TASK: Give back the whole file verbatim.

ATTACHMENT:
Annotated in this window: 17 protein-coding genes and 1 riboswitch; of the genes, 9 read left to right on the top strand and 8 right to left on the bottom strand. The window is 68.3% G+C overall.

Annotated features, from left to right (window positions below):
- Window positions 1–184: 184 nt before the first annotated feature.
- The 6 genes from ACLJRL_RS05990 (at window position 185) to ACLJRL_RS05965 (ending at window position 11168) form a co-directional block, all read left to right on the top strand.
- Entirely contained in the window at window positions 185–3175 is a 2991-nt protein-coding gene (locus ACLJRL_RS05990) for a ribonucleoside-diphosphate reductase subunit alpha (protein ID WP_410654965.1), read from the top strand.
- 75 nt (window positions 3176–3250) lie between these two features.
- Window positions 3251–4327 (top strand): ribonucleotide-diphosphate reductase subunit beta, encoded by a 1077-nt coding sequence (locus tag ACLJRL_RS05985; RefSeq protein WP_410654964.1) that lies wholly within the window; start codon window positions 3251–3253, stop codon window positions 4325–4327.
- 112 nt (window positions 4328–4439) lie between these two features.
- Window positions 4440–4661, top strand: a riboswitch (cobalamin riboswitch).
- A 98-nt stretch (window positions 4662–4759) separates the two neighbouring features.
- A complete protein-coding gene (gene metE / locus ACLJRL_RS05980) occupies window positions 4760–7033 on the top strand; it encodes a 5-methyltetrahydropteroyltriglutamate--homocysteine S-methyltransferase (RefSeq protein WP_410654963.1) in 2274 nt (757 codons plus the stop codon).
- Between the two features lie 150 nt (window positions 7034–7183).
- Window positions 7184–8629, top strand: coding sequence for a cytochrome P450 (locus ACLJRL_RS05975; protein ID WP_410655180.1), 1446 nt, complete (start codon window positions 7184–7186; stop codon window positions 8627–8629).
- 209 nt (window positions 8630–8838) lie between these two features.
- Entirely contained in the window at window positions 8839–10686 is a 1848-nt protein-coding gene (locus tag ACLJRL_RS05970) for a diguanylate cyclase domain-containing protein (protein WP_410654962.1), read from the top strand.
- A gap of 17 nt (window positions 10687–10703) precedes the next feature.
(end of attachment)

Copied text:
Annotated in this window: 17 protein-coding genes and 1 riboswitch; of the genes, 9 read left to right on the top strand and 8 right to left on the bottom strand. The window is 68.3% G+C overall.

Annotated features, from left to right (window positions below):
- Window positions 1–184: 184 nt before the first annotated feature.
- The 6 genes from ACLJRL_RS05990 (at window position 185) to ACLJRL_RS05965 (ending at window position 11168) form a co-directional block, all read left to right on the top strand.
- Entirely contained in the window at window positions 185–3175 is a 2991-nt protein-coding gene (locus ACLJRL_RS05990) for a ribonucleoside-diphosphate reductase subunit alpha (protein ID WP_410654965.1), read from the top strand.
- 75 nt (window positions 3176–3250) lie between these two features.
- Window positions 3251–4327 (top strand): ribonucleotide-diphosphate reductase subunit beta, encoded by a 1077-nt coding sequence (locus tag ACLJRL_RS05985; RefSeq protein WP_410654964.1) that lies wholly within the window; start codon window positions 3251–3253, stop codon window positions 4325–4327.
- 112 nt (window positions 4328–4439) lie between these two features.
- Window positions 4440–4661, top strand: a riboswitch (cobalamin riboswitch).
- A 98-nt stretch (window positions 4662–4759) separates the two neighbouring features.
- A complete protein-coding gene (gene metE / locus ACLJRL_RS05980) occupies window positions 4760–7033 on the top strand; it encodes a 5-methyltetrahydropteroyltriglutamate--homocysteine S-methyltransferase (RefSeq protein WP_410654963.1) in 2274 nt (757 codons plus the stop codon).
- Between the two features lie 150 nt (window positions 7034–7183).
- Window positions 7184–8629, top strand: coding sequence for a cytochrome P450 (locus ACLJRL_RS05975; protein ID WP_410655180.1), 1446 nt, complete (start codon window positions 7184–7186; stop codon window positions 8627–8629).
- 209 nt (window positions 8630–8838) lie between these two features.
- Entirely contained in the window at window positions 8839–10686 is a 1848-nt protein-coding gene (locus tag ACLJRL_RS05970) for a diguanylate cyclase domain-containing protein (protein WP_410654962.1), read from the top strand.
- A gap of 17 nt (window positions 10687–10703) precedes the next feature.